Keeping your baby safe: what to remember this Thanksgiving season
GOLDEN TRIANGLE, Miss. (WCBI) – The holiday season is here and for many of us, that means family get-togethers.
Sometimes that newest addition to the family is more popular than the turkey and dressing.
Parents of young children also need to make sure there is a good helping of safety on the holiday menu.
For those who have small children, there are a few things you may want to think about before letting others hold your baby.
Le Leche League leader Christina Chunn gave tips on how to keep your baby safe.
“There’s a lot of new people during the holidays that baby is being exposed to and Of course, they want to hold the baby. They want to see the baby. I would encourage other family members just to be cautious if illnesses are going around. Babies are easily overstimulated but also we don’t want to kiss babies that are not ours because it is really easy for them to become ill, ” said Chunn.
Chunn said it’s also likely that a baby’s feeding schedule will be interrupted during this busy season.
For the moms who nurse, it can prevent the baby from getting certain important antibodies.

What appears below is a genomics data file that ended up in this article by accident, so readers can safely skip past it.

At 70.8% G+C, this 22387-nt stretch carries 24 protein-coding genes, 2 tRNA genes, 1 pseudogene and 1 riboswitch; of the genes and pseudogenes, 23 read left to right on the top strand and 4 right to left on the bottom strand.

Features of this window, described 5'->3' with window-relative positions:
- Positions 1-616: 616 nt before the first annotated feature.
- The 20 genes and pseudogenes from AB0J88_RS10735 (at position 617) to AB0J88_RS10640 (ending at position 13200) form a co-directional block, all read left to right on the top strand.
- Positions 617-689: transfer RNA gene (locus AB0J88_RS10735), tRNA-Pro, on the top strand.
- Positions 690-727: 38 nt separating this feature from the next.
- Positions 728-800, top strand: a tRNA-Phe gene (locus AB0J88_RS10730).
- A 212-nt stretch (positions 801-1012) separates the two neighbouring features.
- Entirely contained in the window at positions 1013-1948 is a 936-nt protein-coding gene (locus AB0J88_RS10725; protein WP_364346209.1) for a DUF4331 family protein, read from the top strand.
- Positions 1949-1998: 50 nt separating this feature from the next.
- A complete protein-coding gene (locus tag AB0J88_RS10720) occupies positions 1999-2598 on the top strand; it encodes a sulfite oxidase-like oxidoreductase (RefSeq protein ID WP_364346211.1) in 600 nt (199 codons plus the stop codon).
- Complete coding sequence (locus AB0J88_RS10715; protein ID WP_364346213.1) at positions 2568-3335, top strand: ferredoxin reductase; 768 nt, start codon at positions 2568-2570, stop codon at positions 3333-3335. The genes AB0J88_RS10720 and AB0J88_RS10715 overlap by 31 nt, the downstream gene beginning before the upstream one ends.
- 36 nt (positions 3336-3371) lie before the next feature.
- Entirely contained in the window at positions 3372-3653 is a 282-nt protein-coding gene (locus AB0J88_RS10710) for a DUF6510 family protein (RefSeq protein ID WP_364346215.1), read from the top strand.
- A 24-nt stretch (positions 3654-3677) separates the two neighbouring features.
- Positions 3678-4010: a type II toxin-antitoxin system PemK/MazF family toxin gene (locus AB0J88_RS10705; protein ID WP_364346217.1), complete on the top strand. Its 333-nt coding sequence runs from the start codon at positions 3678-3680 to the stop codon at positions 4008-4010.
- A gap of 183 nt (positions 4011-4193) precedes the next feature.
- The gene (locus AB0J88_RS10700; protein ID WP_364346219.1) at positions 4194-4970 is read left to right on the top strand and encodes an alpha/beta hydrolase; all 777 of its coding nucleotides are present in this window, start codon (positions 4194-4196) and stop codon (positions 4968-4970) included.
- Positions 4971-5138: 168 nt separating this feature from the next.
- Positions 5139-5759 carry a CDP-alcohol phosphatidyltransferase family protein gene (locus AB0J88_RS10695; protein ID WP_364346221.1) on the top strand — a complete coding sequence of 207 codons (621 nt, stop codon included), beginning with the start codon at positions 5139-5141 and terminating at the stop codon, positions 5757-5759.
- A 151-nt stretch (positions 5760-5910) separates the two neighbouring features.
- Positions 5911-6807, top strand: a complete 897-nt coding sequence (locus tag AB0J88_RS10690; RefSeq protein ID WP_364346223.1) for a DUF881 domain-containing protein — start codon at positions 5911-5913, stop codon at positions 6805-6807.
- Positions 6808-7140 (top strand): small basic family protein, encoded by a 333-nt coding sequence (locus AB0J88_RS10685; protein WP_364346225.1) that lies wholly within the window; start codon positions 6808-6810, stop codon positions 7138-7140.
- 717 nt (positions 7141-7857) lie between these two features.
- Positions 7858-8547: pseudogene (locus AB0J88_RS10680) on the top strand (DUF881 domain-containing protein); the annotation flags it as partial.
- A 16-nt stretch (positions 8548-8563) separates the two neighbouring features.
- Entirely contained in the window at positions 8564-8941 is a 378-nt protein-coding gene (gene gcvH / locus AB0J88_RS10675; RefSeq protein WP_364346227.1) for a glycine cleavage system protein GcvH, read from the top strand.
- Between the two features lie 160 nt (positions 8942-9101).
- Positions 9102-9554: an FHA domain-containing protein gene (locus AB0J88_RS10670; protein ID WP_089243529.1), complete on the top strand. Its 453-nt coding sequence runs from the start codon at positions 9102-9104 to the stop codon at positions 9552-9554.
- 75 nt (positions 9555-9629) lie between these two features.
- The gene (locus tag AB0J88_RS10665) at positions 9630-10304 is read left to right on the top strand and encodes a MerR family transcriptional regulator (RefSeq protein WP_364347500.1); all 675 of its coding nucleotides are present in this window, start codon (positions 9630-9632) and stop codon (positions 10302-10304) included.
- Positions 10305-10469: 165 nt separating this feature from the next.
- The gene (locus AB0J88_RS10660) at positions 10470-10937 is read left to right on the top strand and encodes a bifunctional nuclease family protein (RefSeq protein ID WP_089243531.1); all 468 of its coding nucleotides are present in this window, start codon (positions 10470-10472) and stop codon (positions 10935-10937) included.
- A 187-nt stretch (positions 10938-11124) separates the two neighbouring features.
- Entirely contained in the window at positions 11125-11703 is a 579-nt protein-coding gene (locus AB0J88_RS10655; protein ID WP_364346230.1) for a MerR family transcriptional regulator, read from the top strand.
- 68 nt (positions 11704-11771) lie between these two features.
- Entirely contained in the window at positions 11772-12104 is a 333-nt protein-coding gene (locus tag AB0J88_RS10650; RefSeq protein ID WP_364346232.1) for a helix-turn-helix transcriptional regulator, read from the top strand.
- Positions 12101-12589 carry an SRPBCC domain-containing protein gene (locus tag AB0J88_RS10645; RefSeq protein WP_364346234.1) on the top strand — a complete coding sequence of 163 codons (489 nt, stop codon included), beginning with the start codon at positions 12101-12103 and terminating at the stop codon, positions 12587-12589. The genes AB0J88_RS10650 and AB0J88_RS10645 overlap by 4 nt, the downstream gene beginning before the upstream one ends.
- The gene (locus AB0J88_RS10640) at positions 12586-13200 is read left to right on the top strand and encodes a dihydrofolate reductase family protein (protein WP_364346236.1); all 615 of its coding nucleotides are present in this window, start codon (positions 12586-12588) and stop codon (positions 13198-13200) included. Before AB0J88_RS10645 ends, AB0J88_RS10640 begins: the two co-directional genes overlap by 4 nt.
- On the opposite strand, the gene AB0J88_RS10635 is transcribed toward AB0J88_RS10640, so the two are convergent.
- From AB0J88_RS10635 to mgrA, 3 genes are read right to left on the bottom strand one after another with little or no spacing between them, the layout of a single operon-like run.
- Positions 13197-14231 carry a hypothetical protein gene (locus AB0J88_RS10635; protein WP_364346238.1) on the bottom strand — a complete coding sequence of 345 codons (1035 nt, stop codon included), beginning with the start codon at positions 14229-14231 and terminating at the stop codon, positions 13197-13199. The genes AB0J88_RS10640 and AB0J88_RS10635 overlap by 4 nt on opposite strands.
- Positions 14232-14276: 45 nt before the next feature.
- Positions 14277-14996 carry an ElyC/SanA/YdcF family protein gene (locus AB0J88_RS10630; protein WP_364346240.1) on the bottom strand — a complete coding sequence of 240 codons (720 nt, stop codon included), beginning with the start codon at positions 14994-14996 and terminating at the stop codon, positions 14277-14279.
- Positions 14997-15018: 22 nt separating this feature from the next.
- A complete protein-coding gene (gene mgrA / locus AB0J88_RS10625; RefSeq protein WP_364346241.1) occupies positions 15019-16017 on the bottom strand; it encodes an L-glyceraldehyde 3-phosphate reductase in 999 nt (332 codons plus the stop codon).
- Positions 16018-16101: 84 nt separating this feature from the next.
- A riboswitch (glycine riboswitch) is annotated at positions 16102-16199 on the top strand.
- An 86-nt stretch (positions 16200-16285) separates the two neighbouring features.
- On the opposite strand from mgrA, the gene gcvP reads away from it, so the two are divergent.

It can also cause the mom discomfort.
“It’s really important that babies stick to their feeding schedules because if mom is breastfeeding that helps to regulate her milk supply. You have to remove milk to make milk,” said Chunn.
Letting several different people hold your baby can also cause them to get overstimulated.
Chunn said it is always important to remember that you are your baby’s advocate, and it’s okay to say that baby needs a break.
“A lot of babies get very overwhelmed getting passed around. Especially to people, who don’t know during the holidays and can be overwhelmed and so we want to encourage moms to not be afraid to advocate for their baby and say ‘you know what? they’re overwhelmed. I’m just going to keep them right now’, ” said Chunn.
While many people are still going to hold their littlest loved ones, Dr. Keith Watson said to remember that some babies may be too young to get certain vaccines.
That means some babies don’t have the necessary defenses against different illnesses.
“Routine vaccinations start at two months, four months, and then six months. So that is your first series of vaccinations so babies don’t have the full complement of their first vaccines until six months. Some other vaccines you can’t get until you’re a year of age or even older,” said Watson.
It’s important to remember that if you even think you may be sick, hard as it may be, you should admire the baby from a safe distance.
If you just have to kiss the baby try to stay away from areas like the eyes and mouth and opt for the top of the head.